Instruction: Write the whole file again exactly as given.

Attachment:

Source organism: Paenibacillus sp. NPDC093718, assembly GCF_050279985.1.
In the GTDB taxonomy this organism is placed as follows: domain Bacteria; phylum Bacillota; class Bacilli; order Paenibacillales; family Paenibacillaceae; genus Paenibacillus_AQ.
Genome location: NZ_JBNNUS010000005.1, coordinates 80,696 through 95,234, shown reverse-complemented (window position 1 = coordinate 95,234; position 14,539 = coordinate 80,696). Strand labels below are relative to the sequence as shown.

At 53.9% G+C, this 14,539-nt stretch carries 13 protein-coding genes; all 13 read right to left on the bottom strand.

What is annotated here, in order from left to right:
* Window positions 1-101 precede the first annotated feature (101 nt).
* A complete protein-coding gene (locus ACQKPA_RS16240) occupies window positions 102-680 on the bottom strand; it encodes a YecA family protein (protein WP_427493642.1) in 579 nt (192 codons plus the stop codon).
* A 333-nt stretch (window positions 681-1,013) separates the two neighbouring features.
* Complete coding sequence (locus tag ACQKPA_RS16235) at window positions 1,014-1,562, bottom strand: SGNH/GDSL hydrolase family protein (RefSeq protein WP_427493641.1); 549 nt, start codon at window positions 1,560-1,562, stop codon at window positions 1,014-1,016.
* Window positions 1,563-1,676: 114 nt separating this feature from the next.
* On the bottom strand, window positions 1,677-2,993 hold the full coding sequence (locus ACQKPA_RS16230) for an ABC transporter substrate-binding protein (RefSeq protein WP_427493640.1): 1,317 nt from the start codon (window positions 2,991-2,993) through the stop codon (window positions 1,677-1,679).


Source organism: Paenibacillus sp. NPDC093718, assembly GCF_050279985.1.
In the GTDB taxonomy this organism is placed as follows: domain Bacteria; phylum Bacillota; class Bacilli; order Paenibacillales; family Paenibacillaceae; genus Paenibacillus_AQ.
Genome location: NZ_JBNNUS010000005.1, coordinates 80,696 through 95,234, shown reverse-complemented (window position 1 = coordinate 95,234; position 14,539 = coordinate 80,696). Strand labels below are relative to the sequence as shown.

At 53.9% G+C, this 14,539-nt stretch carries 13 protein-coding genes; all 13 read right to left on the bottom strand.

What is annotated here, in order from left to right:
* Window positions 1-101 precede the first annotated feature (101 nt).
* A complete protein-coding gene (locus ACQKPA_RS16240) occupies window positions 102-680 on the bottom strand; it encodes a YecA family protein (protein WP_427493642.1) in 579 nt (192 codons plus the stop codon).
* A 333-nt stretch (window positions 681-1,013) separates the two neighbouring features.
* Complete coding sequence (locus tag ACQKPA_RS16235) at window positions 1,014-1,562, bottom strand: SGNH/GDSL hydrolase family protein (RefSeq protein WP_427493641.1); 549 nt, start codon at window positions 1,560-1,562, stop codon at window positions 1,014-1,016.
* Window positions 1,563-1,676: 114 nt separating this feature from the next.
* On the bottom strand, window positions 1,677-2,993 hold the full coding sequence (locus ACQKPA_RS16230) for an ABC transporter substrate-binding protein (RefSeq protein WP_427493640.1): 1,317 nt from the start codon (window positions 2,991-2,993) through the stop codon (window positions 1,677-1,679).